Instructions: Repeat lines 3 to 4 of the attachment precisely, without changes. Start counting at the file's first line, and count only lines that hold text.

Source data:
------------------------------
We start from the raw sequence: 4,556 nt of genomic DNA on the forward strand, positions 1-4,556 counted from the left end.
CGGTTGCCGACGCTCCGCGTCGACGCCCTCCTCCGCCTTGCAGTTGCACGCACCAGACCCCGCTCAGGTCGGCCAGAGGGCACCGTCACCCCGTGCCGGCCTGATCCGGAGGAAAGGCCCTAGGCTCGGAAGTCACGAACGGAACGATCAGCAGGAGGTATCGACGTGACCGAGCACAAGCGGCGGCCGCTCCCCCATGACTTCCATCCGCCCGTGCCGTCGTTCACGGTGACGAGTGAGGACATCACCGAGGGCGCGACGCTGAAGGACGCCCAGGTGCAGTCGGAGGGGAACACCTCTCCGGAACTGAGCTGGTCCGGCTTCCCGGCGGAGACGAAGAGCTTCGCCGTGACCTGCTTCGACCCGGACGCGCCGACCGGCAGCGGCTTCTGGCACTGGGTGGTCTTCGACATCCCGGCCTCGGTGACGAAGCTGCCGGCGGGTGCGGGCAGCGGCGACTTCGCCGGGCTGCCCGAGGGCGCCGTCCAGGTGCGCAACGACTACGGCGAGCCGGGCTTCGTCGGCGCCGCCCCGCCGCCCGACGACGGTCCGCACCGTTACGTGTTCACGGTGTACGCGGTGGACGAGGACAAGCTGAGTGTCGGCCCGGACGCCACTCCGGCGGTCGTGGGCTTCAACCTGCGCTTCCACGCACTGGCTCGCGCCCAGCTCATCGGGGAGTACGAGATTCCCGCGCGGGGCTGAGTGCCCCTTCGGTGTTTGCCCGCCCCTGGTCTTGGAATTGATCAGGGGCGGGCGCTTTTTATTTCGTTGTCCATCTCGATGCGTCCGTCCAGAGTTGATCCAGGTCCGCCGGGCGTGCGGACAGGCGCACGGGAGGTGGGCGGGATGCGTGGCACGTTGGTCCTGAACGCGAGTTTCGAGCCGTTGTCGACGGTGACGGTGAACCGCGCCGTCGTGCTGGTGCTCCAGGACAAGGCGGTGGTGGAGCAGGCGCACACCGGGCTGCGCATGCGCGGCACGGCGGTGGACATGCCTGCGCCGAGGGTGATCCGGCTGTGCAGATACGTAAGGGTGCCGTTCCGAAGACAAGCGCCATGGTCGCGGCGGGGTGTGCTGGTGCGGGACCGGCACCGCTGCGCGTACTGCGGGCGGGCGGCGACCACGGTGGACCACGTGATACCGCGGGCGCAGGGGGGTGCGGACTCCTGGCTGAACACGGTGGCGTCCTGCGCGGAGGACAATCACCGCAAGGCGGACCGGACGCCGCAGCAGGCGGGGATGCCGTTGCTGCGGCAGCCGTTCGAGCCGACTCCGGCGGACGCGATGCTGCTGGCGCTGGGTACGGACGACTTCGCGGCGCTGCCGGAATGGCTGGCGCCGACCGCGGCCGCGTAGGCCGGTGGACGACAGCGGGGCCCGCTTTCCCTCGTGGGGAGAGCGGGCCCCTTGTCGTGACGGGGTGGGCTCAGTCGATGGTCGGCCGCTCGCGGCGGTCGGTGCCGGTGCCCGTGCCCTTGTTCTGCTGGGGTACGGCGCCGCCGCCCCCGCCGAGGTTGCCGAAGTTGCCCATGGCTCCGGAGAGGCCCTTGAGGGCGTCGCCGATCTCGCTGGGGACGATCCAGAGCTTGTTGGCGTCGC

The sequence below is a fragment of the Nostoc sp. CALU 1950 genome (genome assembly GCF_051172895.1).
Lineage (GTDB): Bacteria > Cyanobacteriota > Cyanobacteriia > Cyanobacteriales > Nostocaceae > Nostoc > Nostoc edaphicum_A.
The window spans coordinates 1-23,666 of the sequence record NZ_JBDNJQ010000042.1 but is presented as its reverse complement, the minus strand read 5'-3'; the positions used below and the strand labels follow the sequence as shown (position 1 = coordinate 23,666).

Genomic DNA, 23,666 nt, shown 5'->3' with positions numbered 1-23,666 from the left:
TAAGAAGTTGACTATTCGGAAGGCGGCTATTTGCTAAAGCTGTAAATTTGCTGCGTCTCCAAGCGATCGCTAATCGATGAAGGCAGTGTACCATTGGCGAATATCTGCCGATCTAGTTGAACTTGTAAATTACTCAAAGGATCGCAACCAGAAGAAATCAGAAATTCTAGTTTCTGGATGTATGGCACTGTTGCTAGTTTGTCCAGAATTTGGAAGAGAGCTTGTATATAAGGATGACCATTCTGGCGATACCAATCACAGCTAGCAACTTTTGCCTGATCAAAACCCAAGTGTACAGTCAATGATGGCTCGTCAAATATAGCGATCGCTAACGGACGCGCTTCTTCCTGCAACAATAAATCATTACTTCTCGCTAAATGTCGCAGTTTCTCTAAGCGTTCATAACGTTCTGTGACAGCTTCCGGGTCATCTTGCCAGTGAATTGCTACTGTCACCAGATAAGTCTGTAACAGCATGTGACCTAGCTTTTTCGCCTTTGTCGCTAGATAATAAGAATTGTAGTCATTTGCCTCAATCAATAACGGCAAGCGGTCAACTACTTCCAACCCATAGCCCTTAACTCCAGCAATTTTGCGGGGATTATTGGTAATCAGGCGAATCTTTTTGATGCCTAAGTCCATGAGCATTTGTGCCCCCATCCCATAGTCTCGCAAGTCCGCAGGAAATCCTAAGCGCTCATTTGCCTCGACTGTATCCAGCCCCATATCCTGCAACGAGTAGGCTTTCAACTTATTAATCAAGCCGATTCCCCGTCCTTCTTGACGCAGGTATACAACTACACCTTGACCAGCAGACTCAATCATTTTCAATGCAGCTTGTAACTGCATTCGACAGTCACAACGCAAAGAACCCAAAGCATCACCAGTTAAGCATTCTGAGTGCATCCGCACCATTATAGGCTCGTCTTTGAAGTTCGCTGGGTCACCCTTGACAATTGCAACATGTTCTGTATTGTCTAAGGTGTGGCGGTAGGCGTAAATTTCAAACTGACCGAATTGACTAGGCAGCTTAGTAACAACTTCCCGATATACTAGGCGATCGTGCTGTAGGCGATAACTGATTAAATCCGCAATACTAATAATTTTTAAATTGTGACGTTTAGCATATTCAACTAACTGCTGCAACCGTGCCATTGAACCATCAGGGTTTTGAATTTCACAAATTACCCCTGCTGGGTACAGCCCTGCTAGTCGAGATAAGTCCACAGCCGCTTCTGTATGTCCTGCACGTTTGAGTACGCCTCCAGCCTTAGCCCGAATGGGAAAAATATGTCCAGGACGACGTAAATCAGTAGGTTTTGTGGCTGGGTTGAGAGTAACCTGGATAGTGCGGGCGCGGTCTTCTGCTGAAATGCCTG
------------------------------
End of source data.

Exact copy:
The sequence below is a fragment of the Nostoc sp. CALU 1950 genome (genome assembly GCF_051172895.1).
Lineage (GTDB): Bacteria > Cyanobacteriota > Cyanobacteriia > Cyanobacteriales > Nostocaceae > Nostoc > Nostoc edaphicum_A.